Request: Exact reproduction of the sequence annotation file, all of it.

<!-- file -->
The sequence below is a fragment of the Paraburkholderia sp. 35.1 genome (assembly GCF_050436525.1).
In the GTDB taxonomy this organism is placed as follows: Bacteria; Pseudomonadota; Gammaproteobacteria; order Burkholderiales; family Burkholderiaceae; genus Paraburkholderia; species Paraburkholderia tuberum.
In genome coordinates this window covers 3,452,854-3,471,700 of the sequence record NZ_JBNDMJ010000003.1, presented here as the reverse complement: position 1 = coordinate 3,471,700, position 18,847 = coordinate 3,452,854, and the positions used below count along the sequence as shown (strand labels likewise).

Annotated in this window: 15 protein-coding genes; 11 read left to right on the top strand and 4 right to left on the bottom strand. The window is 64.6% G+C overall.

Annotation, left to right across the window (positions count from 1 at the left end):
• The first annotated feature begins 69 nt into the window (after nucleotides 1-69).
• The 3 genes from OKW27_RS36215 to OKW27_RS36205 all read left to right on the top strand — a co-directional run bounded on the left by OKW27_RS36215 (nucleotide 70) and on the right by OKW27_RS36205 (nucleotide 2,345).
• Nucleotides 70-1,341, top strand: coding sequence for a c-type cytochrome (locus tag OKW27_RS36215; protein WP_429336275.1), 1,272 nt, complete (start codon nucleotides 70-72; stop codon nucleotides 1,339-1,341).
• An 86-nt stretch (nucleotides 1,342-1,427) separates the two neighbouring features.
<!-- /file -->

The sequence below is a fragment of the Paraburkholderia sp. 35.1 genome (assembly GCF_050436525.1).
In the GTDB taxonomy this organism is placed as follows: Bacteria; Pseudomonadota; Gammaproteobacteria; order Burkholderiales; family Burkholderiaceae; genus Paraburkholderia; species Paraburkholderia tuberum.
In genome coordinates this window covers 3,452,854-3,471,700 of the sequence record NZ_JBNDMJ010000003.1, presented here as the reverse complement: position 1 = coordinate 3,471,700, position 18,847 = coordinate 3,452,854, and the positions used below count along the sequence as shown (strand labels likewise).

Annotated in this window: 15 protein-coding genes; 11 read left to right on the top strand and 4 right to left on the bottom strand. The window is 64.6% G+C overall.

Annotation, left to right across the window (positions count from 1 at the left end):
• The first annotated feature begins 69 nt into the window (after nucleotides 1-69).
• The 3 genes from OKW27_RS36215 to OKW27_RS36205 all read left to right on the top strand — a co-directional run bounded on the left by OKW27_RS36215 (nucleotide 70) and on the right by OKW27_RS36205 (nucleotide 2,345).
• Nucleotides 70-1,341, top strand: coding sequence for a c-type cytochrome (locus tag OKW27_RS36215; protein WP_429336275.1), 1,272 nt, complete (start codon nucleotides 70-72; stop codon nucleotides 1,339-1,341).
• An 86-nt stretch (nucleotides 1,342-1,427) separates the two neighbouring features.